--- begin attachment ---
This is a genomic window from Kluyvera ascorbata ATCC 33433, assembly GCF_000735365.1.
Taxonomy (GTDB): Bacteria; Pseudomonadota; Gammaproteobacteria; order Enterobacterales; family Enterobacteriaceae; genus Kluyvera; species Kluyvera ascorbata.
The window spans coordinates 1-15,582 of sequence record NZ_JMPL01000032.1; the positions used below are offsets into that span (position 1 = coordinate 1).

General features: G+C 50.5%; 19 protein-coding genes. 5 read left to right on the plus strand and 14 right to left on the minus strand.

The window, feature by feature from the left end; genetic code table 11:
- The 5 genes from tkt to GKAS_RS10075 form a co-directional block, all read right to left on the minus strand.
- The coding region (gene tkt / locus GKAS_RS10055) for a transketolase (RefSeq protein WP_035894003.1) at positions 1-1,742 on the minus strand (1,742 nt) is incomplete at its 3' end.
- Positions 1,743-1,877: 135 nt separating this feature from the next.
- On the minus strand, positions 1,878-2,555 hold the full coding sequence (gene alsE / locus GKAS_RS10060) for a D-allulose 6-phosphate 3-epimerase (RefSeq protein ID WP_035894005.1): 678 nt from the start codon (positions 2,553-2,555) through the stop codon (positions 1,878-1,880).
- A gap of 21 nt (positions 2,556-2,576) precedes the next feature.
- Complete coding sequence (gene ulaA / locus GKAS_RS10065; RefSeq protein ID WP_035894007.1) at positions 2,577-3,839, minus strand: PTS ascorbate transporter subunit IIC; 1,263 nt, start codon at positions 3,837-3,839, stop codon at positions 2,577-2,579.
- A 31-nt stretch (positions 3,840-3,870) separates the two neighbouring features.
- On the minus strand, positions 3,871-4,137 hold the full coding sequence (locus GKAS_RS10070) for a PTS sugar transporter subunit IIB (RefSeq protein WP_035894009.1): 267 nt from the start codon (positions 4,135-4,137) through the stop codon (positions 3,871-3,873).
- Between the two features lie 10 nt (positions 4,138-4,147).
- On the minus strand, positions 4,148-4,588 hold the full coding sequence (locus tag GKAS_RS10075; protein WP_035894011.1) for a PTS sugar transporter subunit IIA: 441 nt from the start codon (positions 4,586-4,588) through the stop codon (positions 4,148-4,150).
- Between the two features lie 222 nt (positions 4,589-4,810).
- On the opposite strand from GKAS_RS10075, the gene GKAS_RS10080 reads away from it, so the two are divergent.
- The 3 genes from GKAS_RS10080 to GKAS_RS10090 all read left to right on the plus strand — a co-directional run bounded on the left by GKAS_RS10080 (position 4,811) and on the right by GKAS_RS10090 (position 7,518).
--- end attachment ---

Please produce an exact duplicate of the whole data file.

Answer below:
This is a genomic window from Kluyvera ascorbata ATCC 33433, assembly GCF_000735365.1.
Taxonomy (GTDB): Bacteria; Pseudomonadota; Gammaproteobacteria; order Enterobacterales; family Enterobacteriaceae; genus Kluyvera; species Kluyvera ascorbata.
The window spans coordinates 1-15,582 of sequence record NZ_JMPL01000032.1; the positions used below are offsets into that span (position 1 = coordinate 1).

General features: G+C 50.5%; 19 protein-coding genes. 5 read left to right on the plus strand and 14 right to left on the minus strand.

The window, feature by feature from the left end; genetic code table 11:
- The 5 genes from tkt to GKAS_RS10075 form a co-directional block, all read right to left on the minus strand.
- The coding region (gene tkt / locus GKAS_RS10055) for a transketolase (RefSeq protein WP_035894003.1) at positions 1-1,742 on the minus strand (1,742 nt) is incomplete at its 3' end.
- Positions 1,743-1,877: 135 nt separating this feature from the next.
- On the minus strand, positions 1,878-2,555 hold the full coding sequence (gene alsE / locus GKAS_RS10060) for a D-allulose 6-phosphate 3-epimerase (RefSeq protein ID WP_035894005.1): 678 nt from the start codon (positions 2,553-2,555) through the stop codon (positions 1,878-1,880).
- A gap of 21 nt (positions 2,556-2,576) precedes the next feature.
- Complete coding sequence (gene ulaA / locus GKAS_RS10065; RefSeq protein ID WP_035894007.1) at positions 2,577-3,839, minus strand: PTS ascorbate transporter subunit IIC; 1,263 nt, start codon at positions 3,837-3,839, stop codon at positions 2,577-2,579.
- A 31-nt stretch (positions 3,840-3,870) separates the two neighbouring features.
- On the minus strand, positions 3,871-4,137 hold the full coding sequence (locus GKAS_RS10070) for a PTS sugar transporter subunit IIB (RefSeq protein WP_035894009.1): 267 nt from the start codon (positions 4,135-4,137) through the stop codon (positions 3,871-3,873).
- Between the two features lie 10 nt (positions 4,138-4,147).
- On the minus strand, positions 4,148-4,588 hold the full coding sequence (locus tag GKAS_RS10075; protein WP_035894011.1) for a PTS sugar transporter subunit IIA: 441 nt from the start codon (positions 4,586-4,588) through the stop codon (positions 4,148-4,150).
- Between the two features lie 222 nt (positions 4,589-4,810).
- On the opposite strand from GKAS_RS10075, the gene GKAS_RS10080 reads away from it, so the two are divergent.
- The 3 genes from GKAS_RS10080 to GKAS_RS10090 all read left to right on the plus strand — a co-directional run bounded on the left by GKAS_RS10080 (position 4,811) and on the right by GKAS_RS10090 (position 7,518).